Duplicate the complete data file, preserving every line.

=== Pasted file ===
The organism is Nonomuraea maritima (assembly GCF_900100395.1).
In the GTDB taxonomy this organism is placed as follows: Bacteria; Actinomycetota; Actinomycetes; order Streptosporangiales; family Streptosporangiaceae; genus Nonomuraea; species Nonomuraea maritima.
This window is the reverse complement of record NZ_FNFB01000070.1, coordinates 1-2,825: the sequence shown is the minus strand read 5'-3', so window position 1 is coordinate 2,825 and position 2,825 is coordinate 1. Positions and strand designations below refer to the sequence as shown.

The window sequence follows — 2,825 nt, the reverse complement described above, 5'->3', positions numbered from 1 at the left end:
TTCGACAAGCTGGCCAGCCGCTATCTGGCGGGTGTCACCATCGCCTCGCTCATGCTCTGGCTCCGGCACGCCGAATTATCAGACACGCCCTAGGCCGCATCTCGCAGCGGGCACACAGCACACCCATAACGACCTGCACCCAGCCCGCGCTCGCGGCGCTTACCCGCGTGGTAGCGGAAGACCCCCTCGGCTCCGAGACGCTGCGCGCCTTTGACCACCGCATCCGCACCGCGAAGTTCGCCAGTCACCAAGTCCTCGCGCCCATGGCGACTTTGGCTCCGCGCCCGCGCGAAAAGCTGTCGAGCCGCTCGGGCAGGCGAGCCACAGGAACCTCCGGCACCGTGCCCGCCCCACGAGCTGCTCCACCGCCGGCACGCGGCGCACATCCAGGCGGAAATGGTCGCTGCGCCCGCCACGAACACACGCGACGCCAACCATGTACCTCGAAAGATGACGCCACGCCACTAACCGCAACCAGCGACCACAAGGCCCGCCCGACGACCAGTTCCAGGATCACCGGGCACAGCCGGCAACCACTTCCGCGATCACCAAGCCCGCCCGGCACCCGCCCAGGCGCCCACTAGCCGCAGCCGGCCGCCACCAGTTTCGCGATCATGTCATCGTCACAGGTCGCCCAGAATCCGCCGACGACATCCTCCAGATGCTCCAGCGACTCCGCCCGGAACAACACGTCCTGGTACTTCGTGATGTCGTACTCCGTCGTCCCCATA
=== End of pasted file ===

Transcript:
The organism is Nonomuraea maritima (assembly GCF_900100395.1).
In the GTDB taxonomy this organism is placed as follows: Bacteria; Actinomycetota; Actinomycetes; order Streptosporangiales; family Streptosporangiaceae; genus Nonomuraea; species Nonomuraea maritima.
This window is the reverse complement of record NZ_FNFB01000070.1, coordinates 1-2,825: the sequence shown is the minus strand read 5'-3', so window position 1 is coordinate 2,825 and position 2,825 is coordinate 1. Positions and strand designations below refer to the sequence as shown.

The window sequence follows — 2,825 nt, the reverse complement described above, 5'->3', positions numbered from 1 at the left end:
TTCGACAAGCTGGCCAGCCGCTATCTGGCGGGTGTCACCATCGCCTCGCTCATGCTCTGGCTCCGGCACGCCGAATTATCAGACACGCCCTAGGCCGCATCTCGCAGCGGGCACACAGCACACCCATAACGACCTGCACCCAGCCCGCGCTCGCGGCGCTTACCCGCGTGGTAGCGGAAGACCCCCTCGGCTCCGAGACGCTGCGCGCCTTTGACCACCGCATCCGCACCGCGAAGTTCGCCAGTCACCAAGTCCTCGCGCCCATGGCGACTTTGGCTCCGCGCCCGCGCGAAAAGCTGTCGAGCCGCTCGGGCAGGCGAGCCACAGGAACCTCCGGCACCGTGCCCGCCCCACGAGCTGCTCCACCGCCGGCACGCGGCGCACATCCAGGCGGAAATGGTCGCTGCGCCCGCCACGAACACACGCGACGCCAACCATGTACCTCGAAAGATGACGCCACGCCACTAACCGCAACCAGCGACCACAAGGCCCGCCCGACGACCAGTTCCAGGATCACCGGGCACAGCCGGCAACCACTTCCGCGATCACCAAGCCCGCCCGGCACCCGCCCAGGCGCCCACTAGCCGCAGCCGGCCGCCACCAGTTTCGCGATCATGTCATCGTCACAGGTCGCCCAGAATCCGCCGACGACATCCTCCAGATGCTCCAGCGACTCCGCCCGGAACAACACGTCCTGGTACTTCGTGATGTCGTACTCCGTCGTCCCCATA